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Penalty Kill Essential In Penn State Men’s Hockey’s First Three Victories

Penn State men’s hockey has taken care of business so far by winning all three of its first games against Long Island, Clarkson, and St. Lawrence. A team-wide effort is responsible for the start, as 15 players have already seen their names appear on the stat sheet.

While the offense has been great so far, the penalty kill deserves significant credit for why the Nittany Lions have won all three of their matchups.

Opposing teams are just one-for-nine on the power play against Penn State. That statistic equates to a .889 penalty-killing percentage, which is currently tied for 17th in the country. Additionally, that number ranks third in the Big Ten behind Minnesota (1.000) and Wisconsin (.955).

A good penalty kill doesn’t just stop teams from capitalizing on a one or two-man advantage. It can, and does, serve as a boost for Penn State while simultaneously prying morale away from the opposing team.

“You can use it as momentum,” Gadowsky said. “So obviously, there are times when you’re worried about a power play gaining momentum but if you have a big kill, and you do it in a way that is stifling, then it can really help build the morale and the momentum — everybody’s pumped.”

It was evident that Penn State’s morale changed against Clarkson after the Nittany Lions killed each of their penalties. On the other hand, the Golden Knights had a morale boost of their own after scoring what ended up being the only power-play goal Penn State has allowed all season. After each of these instances, both teams appeared to have a spark that propelled them to both faster and more fiery play in the minutes that followed.

Penn State allowed just seven shots against Clarkson during its four power plays of the game. A team can construct a penalty kill and operate it the same way every time, but positive results aren’t guaranteed. As things tend to be with hockey, Gadowsky says, what happens on any given play is anyone’s guess.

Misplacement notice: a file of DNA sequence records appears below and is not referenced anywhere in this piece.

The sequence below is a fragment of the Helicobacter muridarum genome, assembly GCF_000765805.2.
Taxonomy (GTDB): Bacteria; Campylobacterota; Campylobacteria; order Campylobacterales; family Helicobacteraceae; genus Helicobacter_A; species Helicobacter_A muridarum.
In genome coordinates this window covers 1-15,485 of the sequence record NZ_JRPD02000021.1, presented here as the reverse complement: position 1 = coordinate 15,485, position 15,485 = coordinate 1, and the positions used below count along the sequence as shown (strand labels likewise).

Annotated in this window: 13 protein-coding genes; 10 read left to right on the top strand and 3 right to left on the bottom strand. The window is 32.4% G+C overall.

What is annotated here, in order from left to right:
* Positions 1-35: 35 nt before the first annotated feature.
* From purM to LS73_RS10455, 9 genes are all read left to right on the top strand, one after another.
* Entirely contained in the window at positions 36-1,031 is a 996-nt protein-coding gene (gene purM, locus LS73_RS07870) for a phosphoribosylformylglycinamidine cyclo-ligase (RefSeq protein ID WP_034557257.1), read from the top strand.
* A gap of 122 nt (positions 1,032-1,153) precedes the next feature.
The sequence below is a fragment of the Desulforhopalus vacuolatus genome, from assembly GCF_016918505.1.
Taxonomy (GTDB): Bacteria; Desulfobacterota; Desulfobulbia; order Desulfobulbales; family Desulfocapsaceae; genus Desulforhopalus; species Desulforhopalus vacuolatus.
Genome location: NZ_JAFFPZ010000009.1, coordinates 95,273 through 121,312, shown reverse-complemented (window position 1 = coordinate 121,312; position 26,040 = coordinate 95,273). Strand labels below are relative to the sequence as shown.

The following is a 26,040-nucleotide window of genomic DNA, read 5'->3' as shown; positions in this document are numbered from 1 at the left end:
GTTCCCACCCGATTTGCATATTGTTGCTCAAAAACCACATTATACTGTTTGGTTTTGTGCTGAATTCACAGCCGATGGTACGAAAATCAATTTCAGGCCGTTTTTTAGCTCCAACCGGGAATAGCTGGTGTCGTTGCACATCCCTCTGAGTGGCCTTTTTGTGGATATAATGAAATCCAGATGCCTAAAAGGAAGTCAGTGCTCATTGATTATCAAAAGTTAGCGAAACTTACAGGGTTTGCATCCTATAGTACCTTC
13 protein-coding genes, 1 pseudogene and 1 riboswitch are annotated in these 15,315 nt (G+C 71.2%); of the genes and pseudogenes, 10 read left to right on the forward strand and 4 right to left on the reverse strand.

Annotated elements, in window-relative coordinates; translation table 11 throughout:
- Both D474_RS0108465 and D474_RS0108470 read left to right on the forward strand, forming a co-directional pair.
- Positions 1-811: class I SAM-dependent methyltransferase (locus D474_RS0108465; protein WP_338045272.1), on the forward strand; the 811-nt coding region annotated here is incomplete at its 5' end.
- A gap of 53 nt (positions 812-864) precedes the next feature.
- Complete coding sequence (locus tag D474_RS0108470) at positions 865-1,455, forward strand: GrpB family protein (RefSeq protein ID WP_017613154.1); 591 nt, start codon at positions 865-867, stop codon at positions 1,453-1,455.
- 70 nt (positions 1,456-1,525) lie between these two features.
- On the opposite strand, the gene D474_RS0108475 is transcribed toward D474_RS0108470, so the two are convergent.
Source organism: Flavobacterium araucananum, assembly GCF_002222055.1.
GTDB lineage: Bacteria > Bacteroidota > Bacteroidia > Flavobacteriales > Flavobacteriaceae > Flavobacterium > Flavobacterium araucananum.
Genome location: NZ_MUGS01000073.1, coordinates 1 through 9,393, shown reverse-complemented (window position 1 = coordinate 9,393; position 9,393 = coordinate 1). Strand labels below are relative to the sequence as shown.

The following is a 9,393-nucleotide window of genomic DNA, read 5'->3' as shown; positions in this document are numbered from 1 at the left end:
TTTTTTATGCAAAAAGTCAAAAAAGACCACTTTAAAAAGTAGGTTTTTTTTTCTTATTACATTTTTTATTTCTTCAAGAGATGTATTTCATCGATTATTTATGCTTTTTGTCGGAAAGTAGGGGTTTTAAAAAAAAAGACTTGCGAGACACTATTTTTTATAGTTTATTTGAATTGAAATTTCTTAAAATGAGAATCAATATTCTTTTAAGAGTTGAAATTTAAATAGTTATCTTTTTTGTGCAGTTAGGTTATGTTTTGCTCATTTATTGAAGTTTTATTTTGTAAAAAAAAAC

“I think you saw that a couple of times, especially when we went down by one this past weekend,” Gadowsky said. “From a special teams standpoint, we’ve said many times, it’s a little bit like padding. You can do the same thing and do really well and they fall or they don’t so right now, I think they’re working hard at it. I think our execution has been really good for this early in the season, and fortunately, we’re getting success.”

Although Penn State clearly outplayed its opponents in the first three games of the season, a team only needs one good momentum-generating bounce to completely change the outcome of a game. In some ways, Penn State’s stifling penalty kill is the biggest reason why it’s off to a 3-0 start.

The more power play chances a team squanders, the harder it is to regain momentum and execute the necessary plays in order to win a game. Right now, Penn State is off to about as good of a start as one could ask which should lead to more wins down the road.

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About the Author

Nolan Wick

Nolan is a third-year journalism major from Silver Spring, Maryland, which means he's an avid fan of all D.C. sports teams. If Nolan isn't writing about or watching sports, you can probably find him listening to all sorts of music or traveling. To keep up with Nolan, you can follow him on Twitter @nolan_wick or email him at [email protected].

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